You’re in the forest, minding your own business, when out of nowhere a tiger jumps onto your path. (In retrospect, maybe you shouldn’t have had your AirPods in.)
What happens next?
Most likely, your brain makes an instant calculation of how to increase the likelihood of survival. Do you run? Scale a tree? Throw it a Clif Bar—or the whole box? Your wiring kicks in, and (in this version of the story) you survive.
What (probably) does not happen?
Your brain does not engage in sophisticated machinations: “What is the average running speed of a tiger? How many meters away is it currently? What is the terrain and slope that could impact this situation? When was the last time I actually went running?”
Nor does it try to intellectualize the situation: “What a fascinating opportunity to engage with a Panthera tigris tigris.”
This is by design: the part of the brain that is engaged to keep us safe (the part we sometimes call our reptilian brain) focuses on survival and when this mechanism is activated, our ability to be logical (one responsibility of the prefrontal cortex) flies out the window.
When we are in a state of overwhelm, of feeling under threat, of being pushed to our limits—as many of us are these days—our brains are in this heightened state and therefore we may find it difficult to plan, to be rational, to engage in higher processing.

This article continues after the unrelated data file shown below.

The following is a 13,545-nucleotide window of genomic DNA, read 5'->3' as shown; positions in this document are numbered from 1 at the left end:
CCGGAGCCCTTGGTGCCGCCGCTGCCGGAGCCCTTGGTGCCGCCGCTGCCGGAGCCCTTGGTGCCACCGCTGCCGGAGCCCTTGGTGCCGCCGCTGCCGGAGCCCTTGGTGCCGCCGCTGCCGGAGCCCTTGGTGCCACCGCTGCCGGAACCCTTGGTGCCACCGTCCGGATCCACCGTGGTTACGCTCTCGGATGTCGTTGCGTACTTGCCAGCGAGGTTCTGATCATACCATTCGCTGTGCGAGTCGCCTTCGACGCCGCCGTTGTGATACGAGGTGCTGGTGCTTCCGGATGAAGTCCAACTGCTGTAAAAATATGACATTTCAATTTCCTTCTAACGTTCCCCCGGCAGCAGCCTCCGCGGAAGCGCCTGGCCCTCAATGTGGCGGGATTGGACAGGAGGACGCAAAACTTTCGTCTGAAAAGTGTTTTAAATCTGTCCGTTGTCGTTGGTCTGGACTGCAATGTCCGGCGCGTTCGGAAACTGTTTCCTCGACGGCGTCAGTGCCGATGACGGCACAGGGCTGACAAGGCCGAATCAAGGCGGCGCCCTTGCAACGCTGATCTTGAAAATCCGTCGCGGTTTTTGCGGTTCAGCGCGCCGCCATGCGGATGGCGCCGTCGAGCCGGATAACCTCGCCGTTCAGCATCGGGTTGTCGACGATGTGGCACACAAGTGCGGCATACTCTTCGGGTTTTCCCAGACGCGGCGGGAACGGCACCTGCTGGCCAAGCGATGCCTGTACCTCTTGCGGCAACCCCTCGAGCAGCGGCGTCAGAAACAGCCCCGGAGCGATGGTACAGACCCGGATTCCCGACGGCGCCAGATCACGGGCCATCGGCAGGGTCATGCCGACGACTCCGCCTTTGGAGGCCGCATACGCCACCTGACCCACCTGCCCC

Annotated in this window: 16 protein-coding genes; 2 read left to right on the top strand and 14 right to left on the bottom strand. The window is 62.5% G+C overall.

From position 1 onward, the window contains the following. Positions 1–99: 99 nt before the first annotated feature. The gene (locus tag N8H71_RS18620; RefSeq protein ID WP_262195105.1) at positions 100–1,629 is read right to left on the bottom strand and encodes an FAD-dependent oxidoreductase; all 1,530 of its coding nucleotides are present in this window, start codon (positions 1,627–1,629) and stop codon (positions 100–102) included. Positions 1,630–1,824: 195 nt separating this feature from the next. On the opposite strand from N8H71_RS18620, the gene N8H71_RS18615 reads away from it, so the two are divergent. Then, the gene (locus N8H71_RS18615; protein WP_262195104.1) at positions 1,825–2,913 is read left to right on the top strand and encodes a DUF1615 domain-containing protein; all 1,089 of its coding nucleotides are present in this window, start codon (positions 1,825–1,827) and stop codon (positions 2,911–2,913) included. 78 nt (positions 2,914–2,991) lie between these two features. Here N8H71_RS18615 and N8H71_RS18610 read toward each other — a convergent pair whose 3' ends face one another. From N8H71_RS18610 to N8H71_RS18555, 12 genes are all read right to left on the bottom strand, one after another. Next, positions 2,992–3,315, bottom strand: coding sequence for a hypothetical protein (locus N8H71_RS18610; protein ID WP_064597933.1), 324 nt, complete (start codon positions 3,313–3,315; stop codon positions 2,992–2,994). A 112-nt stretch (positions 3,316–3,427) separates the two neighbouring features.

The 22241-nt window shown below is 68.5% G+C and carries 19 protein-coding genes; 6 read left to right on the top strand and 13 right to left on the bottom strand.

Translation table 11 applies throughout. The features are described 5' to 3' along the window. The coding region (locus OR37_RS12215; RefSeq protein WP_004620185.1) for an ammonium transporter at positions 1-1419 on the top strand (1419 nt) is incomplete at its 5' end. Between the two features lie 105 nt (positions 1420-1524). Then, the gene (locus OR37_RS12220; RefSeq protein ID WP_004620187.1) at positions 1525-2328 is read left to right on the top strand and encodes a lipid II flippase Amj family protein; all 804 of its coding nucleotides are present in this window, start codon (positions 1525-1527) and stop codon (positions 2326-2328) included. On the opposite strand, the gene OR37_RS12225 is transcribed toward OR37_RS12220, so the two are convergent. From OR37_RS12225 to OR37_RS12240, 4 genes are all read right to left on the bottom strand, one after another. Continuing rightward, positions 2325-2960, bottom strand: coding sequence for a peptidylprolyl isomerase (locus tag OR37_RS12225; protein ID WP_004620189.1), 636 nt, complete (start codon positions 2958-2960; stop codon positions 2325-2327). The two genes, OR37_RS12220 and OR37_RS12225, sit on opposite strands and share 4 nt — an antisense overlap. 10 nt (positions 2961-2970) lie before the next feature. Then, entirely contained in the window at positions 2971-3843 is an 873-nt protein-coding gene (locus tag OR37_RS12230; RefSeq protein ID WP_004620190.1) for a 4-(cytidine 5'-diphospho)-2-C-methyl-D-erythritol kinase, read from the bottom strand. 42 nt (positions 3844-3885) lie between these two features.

We cannot simultaneously focus on survival and engage in sophisticated, rational thought. If there’s a tiger, we need to react.
Alas, for many of us, lately the world has seemed to be filled with tigers.
But maybe we just need some SASS.
No, I am not suggesting antagonizing the tiger (or any of our other threats). But it is possible to move out of “react” mode and into “response” mode, and one tool that I like to apply is SASS:
Senses: what am I feeling right now? Check in with yourself. I will often say my emotion out loud, “I am angry/insulted/anxious…” I also get back into my body by sitting or laying down or sometimes dropping into child’s pose. (See more about embodiment practices in ‘Try It!’ below.)
Actual: is there an actual threat to my physical or emotional safety or am I defaulting to my reptilian brain because of a perceived threat?
Stop: in order to engage the rational brain, we need to stop what we’re doing and give time for the prefrontal cortex to engage. Taking a moment to breathe with intention is a part of this step.
Start: once you’ve begun to think rationally, then you can choose how to respond, start to create safety and move forward.
Who would have thought that one way to deal with tigers is SASS?
This is a tried and true method to bring yourself back into the present moment and connect with your senses. While there are a ton of embodiment practices—tools that help us to reconnect with our bodies to bring our minds back “online”—this one is simple and doesn’t take a lot of time. Just take a moment and notice:
FIVE things you can see
FOUR things you can feel/touch
THREE things you hear
TWO things you can smell
ONE thing you can taste
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